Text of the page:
Early in my career I was writing about my seven years with infertility and it was awkward writing about such an intimate, personal story. It must have showed because my writing teacher said, “Keep your mother away from your typewriter!” I’d advise women to bravely forge ahead and write their story in their voice.  After they have their story down, only then they can revisit the material for family suitability. 

Matilda Butler of Womens MemoirsMATILDA BUTLER: Jo, thanks for that advice. I think all writers will appreciate the line “Keep your mother away from you typewriter.” (or computer in an updated version). It is easier to listen to the don’t-do-that-don’t-say-that voice than to develop one’s own voice and perspective.

I have a final question in honor of the upcoming Mother’s Day. I wonder if you have one of your mother’s favorite recipes that you might share.

Jo Gives Memoir AuthorJO GIESE: A number of years ago, I wrote The Good Food Compendium. Here’s one of my mother’s recipes from that book.

No family get together was complete without Mom’s clam dip. Mom was from Seattle, an area where memorable family outings included digging for clams on the shores of the Puget Sound. Maybe the omnipresence of clams inspired Mom to make this dip, but she used canned clams. She always used cream cheese, but for a softer texture it could be made with creme fraiche. Now Babe’s party dish appears so simple it seems like it hardly requires a “recipe” with instructions.

Babe’s Clam Dip

from The Good Food Compendium by Jo Giese

Ingredients:
16 ounces cream cheese
1 12 ounce can minced clams, drained
Worcestershire sauce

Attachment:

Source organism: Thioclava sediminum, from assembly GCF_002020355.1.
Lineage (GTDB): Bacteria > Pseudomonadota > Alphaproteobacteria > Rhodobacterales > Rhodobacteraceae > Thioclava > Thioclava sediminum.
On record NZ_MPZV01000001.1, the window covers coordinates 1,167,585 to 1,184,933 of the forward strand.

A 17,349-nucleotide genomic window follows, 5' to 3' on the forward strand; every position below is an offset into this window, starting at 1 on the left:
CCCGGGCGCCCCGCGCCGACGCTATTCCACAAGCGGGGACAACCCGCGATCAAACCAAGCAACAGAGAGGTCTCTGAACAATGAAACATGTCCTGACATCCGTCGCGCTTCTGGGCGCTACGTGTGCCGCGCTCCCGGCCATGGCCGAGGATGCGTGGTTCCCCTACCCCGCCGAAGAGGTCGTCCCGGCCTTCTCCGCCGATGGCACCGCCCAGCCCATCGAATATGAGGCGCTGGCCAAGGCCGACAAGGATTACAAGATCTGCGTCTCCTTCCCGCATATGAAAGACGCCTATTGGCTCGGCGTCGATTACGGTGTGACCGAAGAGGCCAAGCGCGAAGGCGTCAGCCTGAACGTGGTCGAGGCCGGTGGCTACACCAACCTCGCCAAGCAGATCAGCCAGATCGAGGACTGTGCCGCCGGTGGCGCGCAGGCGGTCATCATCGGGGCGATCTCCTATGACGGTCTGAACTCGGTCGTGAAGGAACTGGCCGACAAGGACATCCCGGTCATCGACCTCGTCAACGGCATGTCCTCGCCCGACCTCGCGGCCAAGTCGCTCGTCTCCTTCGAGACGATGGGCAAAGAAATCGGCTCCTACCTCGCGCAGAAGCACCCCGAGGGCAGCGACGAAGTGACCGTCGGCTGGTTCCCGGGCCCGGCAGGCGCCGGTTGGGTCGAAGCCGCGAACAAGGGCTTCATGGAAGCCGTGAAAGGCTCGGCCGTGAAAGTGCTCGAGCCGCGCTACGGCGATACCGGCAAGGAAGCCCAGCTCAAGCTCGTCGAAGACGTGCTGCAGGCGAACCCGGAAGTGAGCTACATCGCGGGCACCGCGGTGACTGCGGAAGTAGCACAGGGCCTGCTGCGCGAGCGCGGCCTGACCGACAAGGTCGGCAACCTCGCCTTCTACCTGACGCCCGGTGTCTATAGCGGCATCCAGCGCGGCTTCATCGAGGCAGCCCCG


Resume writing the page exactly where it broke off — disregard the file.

Tabasco
Paprika

Makes 2 cups
1.  Place cream cheese in blender or food processor.  Add drained minced clams and blend until smooth. If it needs more liquid, add some of the clam juice.
2. When well blended, spike with as much Worcestershire and Tabasco as you like.
3. Refrigerate overnight so the flavors penetrate.  Sprinkle paprika on top and serve at room temperature with carrots, radishes, celery, fennel, steamed green beans, asparagus, crackers.  As an alternative, slice the tops off of cherry tomatoes, and stuff the dip inside.

More About the Author
Jo Giese is an award-winning radio journalist, author, former TV & radio reporter. As a special correspondent, she was part of the Peabody Award–winning team at Marketplace, the most
popular business program in America. At Marketplace she won an EMMA for Exceptional Radio Story from the National Women’s Political Caucus and a GRACIE from the Foundation of American Women in Radio.

She has contributed to Ira Glass’s This American Life and is the author of Never Sit If You Can Dance: Lessons from My Mother (She Writes Press/April 23), A Woman’s Path (St. Martin’s Press) and The Good Food Compendium (Doubleday). Giese has written for scores of publications, including The New York Times, the Los Angeles Times, Vogue, LA Weekly, European Travel & Life, and The Malibu Times. She lives in Southern California and Bozeman, Montana, with her husband, Ed Warren.
For more information on Jo and her books, visit her website: jogiese.com.

Be sure to leave a comment below to enter the memoir giveaway contest sponsored by Jo Giese. She’ll read your comments and choose one. That lucky person will receive a copy her memoir: Never Sit If You Can Dance: Lessons from My Mother.